Should you have any questions regarding service or comfort pets or the applicable law, please do not        hesitate to contact me at (901) 576-1701.

Topics: landlords, tenants, animals, service animals, no-pets, no-pets policy, disability, management, comfort animal, medical professional, mental health professional, social interaction, reassurance, emotional benefits, pet deposit, pets, owners

Why Purchase Owner’s Title Insurance?

Posted by Matt Brinner on December 30th, 2011

A question that real estate attorneys often receive is, “why purchase owner’s title insurance?”  I, myself, would not purchase a house or any parcel of real estate without an owner’s policy of title insurance.  It is a one-time only premium that is paid when you purchase the property and protects your interest in the property against loss due to title defects, liens or other encumbrances against title for as long as you own the property and, in certain instances, even after you sell the property.  In the event of a lawsuit attacking title (i.e., someone else claiming an interest in the property, a lender or other creditor claiming that a prior loan or judgment has not been paid off, a defect in title due to a document not being properly signed, a forgery, or other event of fraud or duress, etc.), your title insurance company will defend you and pay your legal fees (which could be very costly) or reimburse you for the actual monetary loss incurred up to the dollar amount of the insurance provided by the policy (generally what you paid for the property; and, under some policies, the coverage afforded actually increases a certain percentage each year that you own the property).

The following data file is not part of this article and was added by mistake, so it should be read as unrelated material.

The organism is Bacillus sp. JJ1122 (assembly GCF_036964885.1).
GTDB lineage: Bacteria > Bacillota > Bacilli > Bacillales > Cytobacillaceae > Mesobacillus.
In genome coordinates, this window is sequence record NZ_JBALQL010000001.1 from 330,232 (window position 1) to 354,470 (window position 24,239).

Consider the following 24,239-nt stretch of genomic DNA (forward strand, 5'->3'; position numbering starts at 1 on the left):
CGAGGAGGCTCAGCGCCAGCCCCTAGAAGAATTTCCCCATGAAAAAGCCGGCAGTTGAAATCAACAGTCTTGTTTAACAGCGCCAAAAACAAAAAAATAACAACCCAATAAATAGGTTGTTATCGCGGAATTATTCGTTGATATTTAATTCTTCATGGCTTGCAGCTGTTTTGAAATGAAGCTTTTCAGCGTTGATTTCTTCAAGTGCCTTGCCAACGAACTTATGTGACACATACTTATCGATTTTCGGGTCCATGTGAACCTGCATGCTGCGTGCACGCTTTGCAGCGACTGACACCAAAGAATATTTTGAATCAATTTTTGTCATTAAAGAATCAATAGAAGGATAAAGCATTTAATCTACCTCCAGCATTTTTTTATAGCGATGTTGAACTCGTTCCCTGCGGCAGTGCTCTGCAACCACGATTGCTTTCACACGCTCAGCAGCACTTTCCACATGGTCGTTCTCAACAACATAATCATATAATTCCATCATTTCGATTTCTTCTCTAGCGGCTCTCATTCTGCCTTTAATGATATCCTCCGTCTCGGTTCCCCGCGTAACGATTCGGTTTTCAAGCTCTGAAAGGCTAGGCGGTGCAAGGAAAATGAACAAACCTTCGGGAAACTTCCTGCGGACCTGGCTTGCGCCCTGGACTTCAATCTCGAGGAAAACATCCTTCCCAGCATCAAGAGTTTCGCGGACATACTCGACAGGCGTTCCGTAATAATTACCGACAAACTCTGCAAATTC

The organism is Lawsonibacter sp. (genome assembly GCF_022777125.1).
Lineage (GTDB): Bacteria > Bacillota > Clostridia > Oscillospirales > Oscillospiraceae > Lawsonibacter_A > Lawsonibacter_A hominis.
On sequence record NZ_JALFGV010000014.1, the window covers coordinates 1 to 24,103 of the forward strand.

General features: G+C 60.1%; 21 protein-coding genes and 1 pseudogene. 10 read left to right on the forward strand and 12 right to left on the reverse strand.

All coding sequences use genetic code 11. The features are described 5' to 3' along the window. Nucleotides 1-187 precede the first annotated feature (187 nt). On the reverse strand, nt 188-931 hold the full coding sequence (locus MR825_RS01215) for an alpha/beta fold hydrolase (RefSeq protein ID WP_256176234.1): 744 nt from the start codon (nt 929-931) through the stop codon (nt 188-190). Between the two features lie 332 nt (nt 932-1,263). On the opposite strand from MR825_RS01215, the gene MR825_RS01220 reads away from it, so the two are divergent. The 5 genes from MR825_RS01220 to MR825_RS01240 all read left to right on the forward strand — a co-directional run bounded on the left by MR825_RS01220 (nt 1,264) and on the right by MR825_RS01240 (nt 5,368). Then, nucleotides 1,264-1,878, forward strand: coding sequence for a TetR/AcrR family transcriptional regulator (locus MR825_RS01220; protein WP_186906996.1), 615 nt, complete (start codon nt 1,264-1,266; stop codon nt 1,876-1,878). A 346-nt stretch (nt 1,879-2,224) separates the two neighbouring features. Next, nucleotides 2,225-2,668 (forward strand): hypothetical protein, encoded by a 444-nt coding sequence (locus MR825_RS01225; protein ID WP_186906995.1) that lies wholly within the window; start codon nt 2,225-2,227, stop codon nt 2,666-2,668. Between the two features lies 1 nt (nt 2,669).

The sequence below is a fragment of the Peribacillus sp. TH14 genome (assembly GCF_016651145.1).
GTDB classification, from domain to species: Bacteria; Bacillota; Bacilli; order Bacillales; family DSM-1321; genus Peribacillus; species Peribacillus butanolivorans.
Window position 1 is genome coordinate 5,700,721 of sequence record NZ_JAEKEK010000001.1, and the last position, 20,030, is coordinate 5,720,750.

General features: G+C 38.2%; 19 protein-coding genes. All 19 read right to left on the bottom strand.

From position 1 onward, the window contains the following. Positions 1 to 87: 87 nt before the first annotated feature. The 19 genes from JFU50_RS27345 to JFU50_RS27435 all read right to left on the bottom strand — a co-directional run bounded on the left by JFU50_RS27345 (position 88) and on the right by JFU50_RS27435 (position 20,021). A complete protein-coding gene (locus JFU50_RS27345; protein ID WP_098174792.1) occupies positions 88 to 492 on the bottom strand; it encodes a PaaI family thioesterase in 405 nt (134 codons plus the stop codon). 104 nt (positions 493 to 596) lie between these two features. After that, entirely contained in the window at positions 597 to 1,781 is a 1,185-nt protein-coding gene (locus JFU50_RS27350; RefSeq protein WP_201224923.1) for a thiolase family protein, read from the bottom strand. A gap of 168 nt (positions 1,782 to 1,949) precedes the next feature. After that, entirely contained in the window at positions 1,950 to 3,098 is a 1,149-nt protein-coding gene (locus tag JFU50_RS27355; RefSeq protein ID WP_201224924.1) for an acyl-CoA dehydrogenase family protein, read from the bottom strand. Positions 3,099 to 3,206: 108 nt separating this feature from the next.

Basically, title insurance is an insurance policy which insures that, upon recording of the closing documents, title to the property will be vested in your name.  The policy insures that the property, at the time of recording, will be free from all defects, liens and encumbrances except those which are listed as exceptions in your policy or are excluded from the scope of the policy’s coverage under the standard exceptions, conditions and exclusions from coverage found in the pre-printed portion of the form policy.  This is pretty substantial coverage for the one-time premium that you pay in exchange for the policy.  

Another reason title insurance is beneficial is because, when examining title, we, as examining attorneys, only review the records for the property and the current owners which are produced by the title company as part of its title search.  This actually minimizes the cost to you because if we did not have the title company’s search to rely upon, we would have to conduct our own search of register’s office and local courts in order to give you a proper legal opinion on title, which would be much more expensive than paying for an owner’s policy of title insurance due to the additional time that would be required in order to conduct an adequate title examination.   Since our examination of your title is limited to our review of the documents submitted to us by the title company, if you choose not to purchase an owner’s policy of title insurance and a problem appears in the future that the title company’s search may have missed (which happens more often than you might believe), you would be out of luck and could end up facing serious legal fees in sorting out the mess.  In other words, as cheap as title insurance is, it is not worth the risk of not having it.